COLTMAN, WILLIAM BACHELER, businessman, jp, politician, and office holder; b. in England; d. 2 Jan. 1826 in London.
William Bacheler Coltman arrived at Quebec aboard the Caroline in early July 1799, but whether for the first time is uncertain. Possibly by May 1805, but definitely in January 1807, he was established as a merchant at Quebec. In the latter year he purchased the schooner Sainte-Anne from a Cap-Santé mariner for £500 and had a quay and warehouse built at the mouth of the Rivière Portneuf. By 1807 he was a partner with his brother John in John Coltman and Company, the Quebec branch of a copartnership which also included William Hamilton and Francis Ridsdale; the copartnership operated in Leeds (West Yorkshire), England, as Francis Ridsdale and Company and in London as Ridsdale, Hamilton, and Coltman. John Coltman and Company sold wines, rum, sugar, timber, Upper Canadian flour, maritime supplies, and crockery, acted as a shipping agent, and operated its own vessels. In 1808, on its behalf, William Bacheler negotiated with Deputy Commissary General John Craigie* two contracts worth a total of £10,400 to supply flour to the army.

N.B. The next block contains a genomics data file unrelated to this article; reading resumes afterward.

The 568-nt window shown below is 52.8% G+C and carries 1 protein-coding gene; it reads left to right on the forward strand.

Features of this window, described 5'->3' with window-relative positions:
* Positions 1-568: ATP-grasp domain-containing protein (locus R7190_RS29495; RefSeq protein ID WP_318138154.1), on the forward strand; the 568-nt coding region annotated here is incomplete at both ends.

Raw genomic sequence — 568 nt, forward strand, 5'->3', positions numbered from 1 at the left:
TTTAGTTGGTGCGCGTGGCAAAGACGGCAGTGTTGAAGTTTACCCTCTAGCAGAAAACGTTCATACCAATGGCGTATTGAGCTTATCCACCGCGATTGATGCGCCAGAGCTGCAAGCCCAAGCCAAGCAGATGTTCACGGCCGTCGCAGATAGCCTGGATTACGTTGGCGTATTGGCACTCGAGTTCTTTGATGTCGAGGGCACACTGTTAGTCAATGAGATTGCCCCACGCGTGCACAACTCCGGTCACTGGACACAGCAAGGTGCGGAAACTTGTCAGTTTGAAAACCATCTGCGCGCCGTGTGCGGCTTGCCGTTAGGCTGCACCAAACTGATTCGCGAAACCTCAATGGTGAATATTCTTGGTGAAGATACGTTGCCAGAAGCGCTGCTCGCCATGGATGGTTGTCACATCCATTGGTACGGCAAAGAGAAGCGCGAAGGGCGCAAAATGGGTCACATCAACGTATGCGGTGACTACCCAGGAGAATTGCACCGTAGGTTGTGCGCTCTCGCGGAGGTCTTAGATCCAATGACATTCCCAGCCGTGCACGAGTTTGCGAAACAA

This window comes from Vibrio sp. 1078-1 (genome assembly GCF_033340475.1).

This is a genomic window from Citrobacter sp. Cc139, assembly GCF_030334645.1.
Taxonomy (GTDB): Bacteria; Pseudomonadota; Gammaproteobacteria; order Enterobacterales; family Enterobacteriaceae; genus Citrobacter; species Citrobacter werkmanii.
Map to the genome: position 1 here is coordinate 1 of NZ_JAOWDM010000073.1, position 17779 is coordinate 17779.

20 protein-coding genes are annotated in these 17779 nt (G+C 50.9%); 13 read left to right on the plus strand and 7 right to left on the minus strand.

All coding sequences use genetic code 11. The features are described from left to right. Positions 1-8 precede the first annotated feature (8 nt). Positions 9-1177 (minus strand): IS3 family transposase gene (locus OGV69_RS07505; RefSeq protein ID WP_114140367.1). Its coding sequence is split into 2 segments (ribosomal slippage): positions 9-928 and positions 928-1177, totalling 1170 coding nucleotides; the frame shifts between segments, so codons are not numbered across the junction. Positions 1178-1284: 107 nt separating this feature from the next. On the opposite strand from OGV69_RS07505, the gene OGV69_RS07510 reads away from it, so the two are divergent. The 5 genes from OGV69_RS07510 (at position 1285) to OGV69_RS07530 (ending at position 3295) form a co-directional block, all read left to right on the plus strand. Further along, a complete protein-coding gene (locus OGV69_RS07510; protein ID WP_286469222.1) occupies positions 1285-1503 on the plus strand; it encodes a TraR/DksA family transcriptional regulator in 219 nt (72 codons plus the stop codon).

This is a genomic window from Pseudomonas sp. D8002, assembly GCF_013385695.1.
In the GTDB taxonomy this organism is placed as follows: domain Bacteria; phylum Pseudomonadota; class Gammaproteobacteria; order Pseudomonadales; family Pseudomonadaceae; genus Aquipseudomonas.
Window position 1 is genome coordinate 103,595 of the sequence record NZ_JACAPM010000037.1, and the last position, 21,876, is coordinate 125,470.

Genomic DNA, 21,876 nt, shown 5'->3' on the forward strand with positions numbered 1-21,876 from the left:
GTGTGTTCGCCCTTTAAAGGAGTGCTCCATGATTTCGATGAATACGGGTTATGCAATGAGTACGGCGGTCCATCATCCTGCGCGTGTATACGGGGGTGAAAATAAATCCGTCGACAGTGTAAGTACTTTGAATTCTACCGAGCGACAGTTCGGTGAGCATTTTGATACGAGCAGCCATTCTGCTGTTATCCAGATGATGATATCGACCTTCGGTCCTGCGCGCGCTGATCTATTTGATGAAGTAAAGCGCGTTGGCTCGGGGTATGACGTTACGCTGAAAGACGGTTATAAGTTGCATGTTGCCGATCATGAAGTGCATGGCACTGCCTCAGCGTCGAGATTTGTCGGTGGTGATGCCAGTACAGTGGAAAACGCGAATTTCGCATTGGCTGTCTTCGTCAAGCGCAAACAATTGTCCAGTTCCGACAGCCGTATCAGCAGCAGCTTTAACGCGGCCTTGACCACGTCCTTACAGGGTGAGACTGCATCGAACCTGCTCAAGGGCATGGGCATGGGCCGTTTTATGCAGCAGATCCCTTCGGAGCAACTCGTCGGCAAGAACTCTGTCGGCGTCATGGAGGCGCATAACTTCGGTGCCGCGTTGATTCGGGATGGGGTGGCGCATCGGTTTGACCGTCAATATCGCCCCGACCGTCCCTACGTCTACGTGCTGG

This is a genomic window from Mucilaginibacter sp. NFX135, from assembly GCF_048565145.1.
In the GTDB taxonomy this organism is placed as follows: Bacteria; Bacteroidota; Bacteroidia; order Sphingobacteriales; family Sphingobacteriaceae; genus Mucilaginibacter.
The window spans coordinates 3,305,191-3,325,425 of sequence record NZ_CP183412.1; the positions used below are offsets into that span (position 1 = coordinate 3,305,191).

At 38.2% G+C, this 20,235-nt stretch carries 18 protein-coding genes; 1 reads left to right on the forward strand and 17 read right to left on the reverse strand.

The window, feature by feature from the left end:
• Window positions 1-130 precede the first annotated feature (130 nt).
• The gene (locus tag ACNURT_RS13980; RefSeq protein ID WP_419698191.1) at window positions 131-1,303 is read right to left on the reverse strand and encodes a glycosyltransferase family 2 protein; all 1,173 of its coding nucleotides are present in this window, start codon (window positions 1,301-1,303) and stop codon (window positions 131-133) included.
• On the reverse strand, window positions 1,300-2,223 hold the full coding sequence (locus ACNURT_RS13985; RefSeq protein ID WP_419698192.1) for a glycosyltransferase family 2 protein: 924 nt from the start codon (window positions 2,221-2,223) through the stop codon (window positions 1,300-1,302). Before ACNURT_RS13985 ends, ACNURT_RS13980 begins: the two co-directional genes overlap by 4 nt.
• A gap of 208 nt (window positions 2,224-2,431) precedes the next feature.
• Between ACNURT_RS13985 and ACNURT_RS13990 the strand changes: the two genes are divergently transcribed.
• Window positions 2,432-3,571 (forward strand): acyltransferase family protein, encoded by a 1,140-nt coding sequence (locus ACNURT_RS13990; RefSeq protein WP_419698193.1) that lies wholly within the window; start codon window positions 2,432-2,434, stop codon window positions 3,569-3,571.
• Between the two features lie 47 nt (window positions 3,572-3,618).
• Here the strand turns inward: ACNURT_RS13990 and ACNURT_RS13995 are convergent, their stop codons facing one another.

The copartnership with Hamilton and Ridsdale gave the Coltmans access to substantial capital, on which they drew liberally. In May 1807 John Coltman and Company acquired by assignment from the merchant Mathew Macnider the remainder of a 50-year lease on the seigneury of Sainte-Croix and the barony of Portneuf, which Macnider had obtained from the Ursulines in 1801. The company established an important commercial enterprise on the Portneuf barony, where it operated a banal mill, insured for £2,000, and where either Macnider or the Coltmans erected a manor-house and a sawmill. Between 1807 and 1810 John Coltman and Company acquired 31 lots in Nelson Township, four in each of the seigneuries of Lavaltrie and La Noraye, and two in Cap-Santé, as well as a lease on a beach lot at Anse des Mères, Quebec, and roture holdings and leases on valuable beach and other lots in Portneuf and Sainte-Croix; among the buildings on the Portneuf and Sainte-Croix lands were houses, wharfs, storehouses, and workshops. On 31 Dec. 1811 the partnership with Hamilton and Ridsdale, including John Coltman and Company, was dissolved. The following year John, and presumably William Bacheler, formed with Edward Hale the partnership of Coltman and Hale, which took over the assets of John Coltman and Company and a debt of more than £7,500 to Hamilton and Ridsdale. Then disaster struck. In August, John was crushed by a piece of timber being loaded aboard a vessel at the Portneuf installation. In May 1813 Ridsdale and Hamilton declared bankruptcy, and in 1816 the purchasers of their estate, Adam Lymburner*, David Barry, and Benjamin Howard, pressed for at least partial payment of the debt owed by Coltman and Hale. A complicated series of legal procedures ensued, designed to maintain for Coltman and Hale legal title to their assets while they paid £4,254 off their debt. In 1820, operating from stores on Rue Saint-Paul in the Lower Town commercial district, the firm offered for sale Lower and Upper Canadian flour, Newfoundland biscuit, “Upper Country Pork,” and a variety of iron products; it also offered to lease part of its premises and wharf. Coltman’s prominence in the Quebec business community is reflected in his presidency of the Quebec branch of the Bank of Montreal in 1820 and 1821.